3-D Reservoir Characterization: Worldwide Examples and Economics
Scott W. Tinker, Donald H. Caldwell, and Michael J. Uland
Reservoir characterization involves the quantification, integration, reduction, and analysis of geological, petrophysical, seismic, and engineering data. A principal goal of reservoir characterization is to derive a spatial understanding of interwell heterogeneity. Traditionally, geologic attempts to characterize interwell heterogeneity have been done using hand-drawn or computer generated 2-D maps and cross sections. Results can be improved dramatically using 3-D interpretation and analysis techniques. The product of 3-D reservoir characterization is a 3-D reservoir model. The language used to communicate the results of a 3-D reservoir model is visualization, i.e., visual images of numerical data.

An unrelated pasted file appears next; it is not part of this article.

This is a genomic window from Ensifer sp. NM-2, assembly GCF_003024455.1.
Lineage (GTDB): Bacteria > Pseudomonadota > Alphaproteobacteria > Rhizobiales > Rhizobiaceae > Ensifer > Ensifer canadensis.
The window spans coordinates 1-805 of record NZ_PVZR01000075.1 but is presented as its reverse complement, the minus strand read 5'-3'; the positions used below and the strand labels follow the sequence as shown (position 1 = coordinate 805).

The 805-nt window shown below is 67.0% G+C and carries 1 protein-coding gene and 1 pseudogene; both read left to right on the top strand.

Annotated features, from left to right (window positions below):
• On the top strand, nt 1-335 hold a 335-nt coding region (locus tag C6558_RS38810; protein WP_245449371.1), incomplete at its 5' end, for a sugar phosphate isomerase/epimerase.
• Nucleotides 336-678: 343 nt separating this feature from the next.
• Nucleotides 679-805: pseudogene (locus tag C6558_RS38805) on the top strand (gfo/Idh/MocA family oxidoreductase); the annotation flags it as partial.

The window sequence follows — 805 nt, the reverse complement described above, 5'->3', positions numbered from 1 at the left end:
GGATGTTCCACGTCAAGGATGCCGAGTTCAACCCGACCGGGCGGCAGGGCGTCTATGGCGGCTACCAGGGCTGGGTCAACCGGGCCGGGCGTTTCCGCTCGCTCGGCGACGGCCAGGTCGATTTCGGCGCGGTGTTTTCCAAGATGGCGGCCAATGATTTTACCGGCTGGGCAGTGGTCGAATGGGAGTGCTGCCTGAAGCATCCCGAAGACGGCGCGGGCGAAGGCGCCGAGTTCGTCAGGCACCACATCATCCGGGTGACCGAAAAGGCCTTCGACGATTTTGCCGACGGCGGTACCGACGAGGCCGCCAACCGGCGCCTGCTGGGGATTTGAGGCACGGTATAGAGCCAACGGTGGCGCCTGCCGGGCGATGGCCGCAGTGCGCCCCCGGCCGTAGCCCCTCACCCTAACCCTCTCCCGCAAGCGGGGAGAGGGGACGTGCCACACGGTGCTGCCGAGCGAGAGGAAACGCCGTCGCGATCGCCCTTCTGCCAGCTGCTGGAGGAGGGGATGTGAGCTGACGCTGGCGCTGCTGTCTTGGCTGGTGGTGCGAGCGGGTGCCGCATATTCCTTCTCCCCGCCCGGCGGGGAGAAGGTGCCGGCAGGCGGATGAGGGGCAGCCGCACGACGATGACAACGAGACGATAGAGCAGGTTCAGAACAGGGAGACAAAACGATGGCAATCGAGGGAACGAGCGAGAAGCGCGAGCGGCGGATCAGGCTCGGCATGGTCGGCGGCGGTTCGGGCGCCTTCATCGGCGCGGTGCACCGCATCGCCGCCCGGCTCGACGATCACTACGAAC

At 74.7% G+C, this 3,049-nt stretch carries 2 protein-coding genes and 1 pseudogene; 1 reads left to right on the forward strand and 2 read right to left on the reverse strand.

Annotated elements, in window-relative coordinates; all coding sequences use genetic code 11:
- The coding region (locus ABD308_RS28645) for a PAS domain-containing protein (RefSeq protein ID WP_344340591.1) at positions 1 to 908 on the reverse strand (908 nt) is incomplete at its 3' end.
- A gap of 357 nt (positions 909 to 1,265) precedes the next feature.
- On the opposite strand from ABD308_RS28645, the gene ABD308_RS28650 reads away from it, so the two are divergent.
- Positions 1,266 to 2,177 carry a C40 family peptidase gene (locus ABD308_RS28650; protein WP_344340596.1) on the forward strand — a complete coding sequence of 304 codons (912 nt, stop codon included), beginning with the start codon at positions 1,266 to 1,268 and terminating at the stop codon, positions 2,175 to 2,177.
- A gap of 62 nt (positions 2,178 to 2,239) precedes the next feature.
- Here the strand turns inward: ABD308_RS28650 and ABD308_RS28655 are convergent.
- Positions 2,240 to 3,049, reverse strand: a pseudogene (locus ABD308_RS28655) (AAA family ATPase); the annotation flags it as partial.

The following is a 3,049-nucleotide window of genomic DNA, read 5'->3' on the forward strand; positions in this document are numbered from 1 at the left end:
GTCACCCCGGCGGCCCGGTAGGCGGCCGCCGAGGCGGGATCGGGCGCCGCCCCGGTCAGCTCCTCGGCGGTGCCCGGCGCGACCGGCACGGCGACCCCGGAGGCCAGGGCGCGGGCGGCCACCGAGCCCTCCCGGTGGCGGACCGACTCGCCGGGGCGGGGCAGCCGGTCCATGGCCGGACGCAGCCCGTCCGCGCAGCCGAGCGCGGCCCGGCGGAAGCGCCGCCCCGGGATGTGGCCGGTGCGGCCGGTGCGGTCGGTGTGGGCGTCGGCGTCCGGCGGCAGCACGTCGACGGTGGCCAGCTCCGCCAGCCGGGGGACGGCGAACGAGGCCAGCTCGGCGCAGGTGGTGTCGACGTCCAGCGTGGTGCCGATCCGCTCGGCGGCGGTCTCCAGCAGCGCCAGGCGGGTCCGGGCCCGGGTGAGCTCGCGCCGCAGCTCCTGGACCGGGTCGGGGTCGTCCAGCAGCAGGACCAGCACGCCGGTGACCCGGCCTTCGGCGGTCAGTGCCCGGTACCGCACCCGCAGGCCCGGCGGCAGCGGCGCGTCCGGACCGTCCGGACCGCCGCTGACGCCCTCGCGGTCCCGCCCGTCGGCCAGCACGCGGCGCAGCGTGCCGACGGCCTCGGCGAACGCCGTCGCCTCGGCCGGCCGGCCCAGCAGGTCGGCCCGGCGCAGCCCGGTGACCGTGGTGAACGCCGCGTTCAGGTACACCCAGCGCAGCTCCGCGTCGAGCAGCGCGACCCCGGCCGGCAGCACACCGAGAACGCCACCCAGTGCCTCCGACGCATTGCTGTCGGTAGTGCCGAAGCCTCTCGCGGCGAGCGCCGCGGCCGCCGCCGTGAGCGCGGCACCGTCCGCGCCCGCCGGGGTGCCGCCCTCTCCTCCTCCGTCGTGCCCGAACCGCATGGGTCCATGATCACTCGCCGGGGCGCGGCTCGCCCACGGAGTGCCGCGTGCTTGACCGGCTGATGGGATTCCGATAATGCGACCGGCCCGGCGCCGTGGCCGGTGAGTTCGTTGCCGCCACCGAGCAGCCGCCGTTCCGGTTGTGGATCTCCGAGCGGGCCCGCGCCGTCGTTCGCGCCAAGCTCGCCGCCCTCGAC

Three-dimensional reservoir characterization requires the same input data as 2-D methods, does not add to reservoir characterization costs, improves the integrity of the geologic interpretation, and requires less time than equivalent projects done in 2-D. Updates can be made to the full-field model within days, as opposed to weeks or months for equivalent changes in 2-D. The enhanced speed allows the user to make several versions of a 3-D model in order to capture the range of stratigraphic and depositional possibilities. This results, ultimately, in a more accurate 3-D reservoir description.
Five case studies will be presented, including a proximal turbidite, middle-shelf carbonate, two outer-shelf carbonate, and a distal turbidite field. For each field, a synopsis of the problem, data, solution, and economics will be reviewed. The case study solutions illustrate improved reservoir management decisions, data quality control, volumetric calculations, numerical simulation input, communication between disciplines, and field economics.
AAPG Search and Discover Article #91019©1996 AAPG Convention and Exhibition 19-22 May 1996, San Diego, California